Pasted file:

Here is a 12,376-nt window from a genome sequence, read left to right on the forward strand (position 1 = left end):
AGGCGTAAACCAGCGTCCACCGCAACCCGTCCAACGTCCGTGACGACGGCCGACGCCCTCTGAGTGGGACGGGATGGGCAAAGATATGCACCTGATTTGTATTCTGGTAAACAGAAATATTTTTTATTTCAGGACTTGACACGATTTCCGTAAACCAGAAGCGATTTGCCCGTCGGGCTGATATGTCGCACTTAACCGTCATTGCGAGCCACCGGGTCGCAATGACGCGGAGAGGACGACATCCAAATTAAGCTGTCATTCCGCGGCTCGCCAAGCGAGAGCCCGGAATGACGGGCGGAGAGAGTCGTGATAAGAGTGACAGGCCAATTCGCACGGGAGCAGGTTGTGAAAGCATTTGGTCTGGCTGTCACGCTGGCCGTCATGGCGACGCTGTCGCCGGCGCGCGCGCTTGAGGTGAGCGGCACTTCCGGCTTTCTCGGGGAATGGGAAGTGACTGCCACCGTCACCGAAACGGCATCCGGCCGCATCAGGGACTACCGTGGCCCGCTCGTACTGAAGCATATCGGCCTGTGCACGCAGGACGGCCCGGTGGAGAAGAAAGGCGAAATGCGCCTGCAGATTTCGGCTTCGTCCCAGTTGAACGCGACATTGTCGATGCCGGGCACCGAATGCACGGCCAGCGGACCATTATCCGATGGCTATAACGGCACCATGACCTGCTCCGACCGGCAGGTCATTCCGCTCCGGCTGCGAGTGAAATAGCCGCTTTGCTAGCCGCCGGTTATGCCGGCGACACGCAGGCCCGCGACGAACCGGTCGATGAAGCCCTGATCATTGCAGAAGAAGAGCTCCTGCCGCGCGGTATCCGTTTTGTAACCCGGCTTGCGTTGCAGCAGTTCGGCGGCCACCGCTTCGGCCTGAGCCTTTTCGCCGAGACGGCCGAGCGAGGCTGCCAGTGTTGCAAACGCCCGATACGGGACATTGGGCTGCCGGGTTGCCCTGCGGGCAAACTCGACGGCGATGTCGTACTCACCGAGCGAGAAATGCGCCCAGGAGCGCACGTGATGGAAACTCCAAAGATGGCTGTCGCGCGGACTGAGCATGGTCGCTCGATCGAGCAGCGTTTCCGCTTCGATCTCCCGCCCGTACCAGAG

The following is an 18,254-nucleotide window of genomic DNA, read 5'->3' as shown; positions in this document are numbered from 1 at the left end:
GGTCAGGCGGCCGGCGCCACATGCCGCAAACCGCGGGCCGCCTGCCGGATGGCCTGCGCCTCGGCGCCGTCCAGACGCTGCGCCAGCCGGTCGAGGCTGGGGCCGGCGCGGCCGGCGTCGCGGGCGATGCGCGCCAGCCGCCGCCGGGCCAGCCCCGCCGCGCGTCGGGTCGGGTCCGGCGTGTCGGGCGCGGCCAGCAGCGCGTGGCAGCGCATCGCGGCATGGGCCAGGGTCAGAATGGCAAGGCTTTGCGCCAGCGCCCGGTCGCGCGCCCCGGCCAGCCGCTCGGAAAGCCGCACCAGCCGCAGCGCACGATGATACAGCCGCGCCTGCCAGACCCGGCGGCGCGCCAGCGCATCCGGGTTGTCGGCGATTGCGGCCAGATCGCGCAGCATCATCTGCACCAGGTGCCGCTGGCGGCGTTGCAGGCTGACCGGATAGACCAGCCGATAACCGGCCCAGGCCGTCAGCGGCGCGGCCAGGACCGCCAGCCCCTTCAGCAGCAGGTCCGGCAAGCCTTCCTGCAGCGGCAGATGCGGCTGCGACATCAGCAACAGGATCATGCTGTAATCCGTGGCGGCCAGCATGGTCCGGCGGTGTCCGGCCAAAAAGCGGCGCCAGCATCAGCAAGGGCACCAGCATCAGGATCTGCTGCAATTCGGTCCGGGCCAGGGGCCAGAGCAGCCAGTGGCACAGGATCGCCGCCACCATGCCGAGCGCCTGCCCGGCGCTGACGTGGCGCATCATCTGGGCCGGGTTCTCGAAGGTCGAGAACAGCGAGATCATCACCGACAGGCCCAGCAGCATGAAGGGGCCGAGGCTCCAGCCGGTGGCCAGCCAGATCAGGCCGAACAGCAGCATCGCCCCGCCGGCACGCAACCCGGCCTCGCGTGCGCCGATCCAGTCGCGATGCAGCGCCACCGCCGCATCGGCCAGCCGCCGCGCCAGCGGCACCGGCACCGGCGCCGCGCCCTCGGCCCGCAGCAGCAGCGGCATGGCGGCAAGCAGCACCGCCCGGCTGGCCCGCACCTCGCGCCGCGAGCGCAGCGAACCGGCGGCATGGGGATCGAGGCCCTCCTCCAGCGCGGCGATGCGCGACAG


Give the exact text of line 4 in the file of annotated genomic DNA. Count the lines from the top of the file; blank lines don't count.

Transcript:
GGTCAGGCGGCCGGCGCCACATGCCGCAAACCGCGGGCCGCCTGCCGGATGGCCTGCGCCTCGGCGCCGTCCAGACGCTGCGCCAGCCGGTCGAGGCTGGGGCCGGCGCGGCCGGCGTCGCGGGCGATGCGCGCCAGCCGCCGCCGGGCCAGCCCCGCCGCGCGTCGGGTCGGGTCCGGCGTGTCGGGCGCGGCCAGCAGCGCGTGGCAGCGCATCGCGGCATGGGCCAGGGTCAGAATGGCAAGGCTTTGCGCCAGCGCCCGGTCGCGCGCCCCGGCCAGCCGCTCGGAAAGCCGCACCAGCCGCAGCGCACGATGATACAGCCGCGCCTGCCAGACCCGGCGGCGCGCCAGCGCATCCGGGTTGTCGGCGATTGCGGCCAGATCGCGCAGCATCATCTGCACCAGGTGCCGCTGGCGGCGTTGCAGGCTGACCGGATAGACCAGCCGATAACCGGCCCAGGCCGTCAGCGGCGCGGCCAGGACCGCCAGCCCCTTCAGCAGCAGGTCCGGCAAGCCTTCCTGCAGCGGCAGATGCGGCTGCGACATCAGCAACAGGATCATGCTGTAATCCGTGGCGGCCAGCATGGTCCGGCGGTGTCCGGCCAAAAAGCGGCGCCAGCATCAGCAAGGGCACCAGCATCAGGATCTGCTGCAATTCGGTCCGGGCCAGGGGCCAGAGCAGCCAGTGGCACAGGATCGCCGCCACCATGCCGAGCGCCTGCCCGGCGCTGACGTGGCGCATCATCTGGGCCGGGTTCTCGAAGGTCGAGAACAGCGAGATCATCACCGACAGGCCCAGCAGCATGAAGGGGCCGAGGCTCCAGCCGGTGGCCAGCCAGATCAGGCCGAACAGCAGCATCGCCCCGCCGGCACGCAACCCGGCCTCGCGTGCGCCGATCCAGTCGCGATGCAGCGCCACCGCCGCATCGGCCAGCCGCCGCGCCAGCGGCACCGGCACCGGCGCCGCGCCCTCGGCCCGCAGCAGCAGCGGCATGGCGGCAAGCAGCACCGCCCGGCTGGCCCGCACCTCGCGCCGCGAGCGCAGCGAACCGGCGGCATGGGGATCGAGGCCCTCCTCCAGCGCGGCGATGCGCGACAG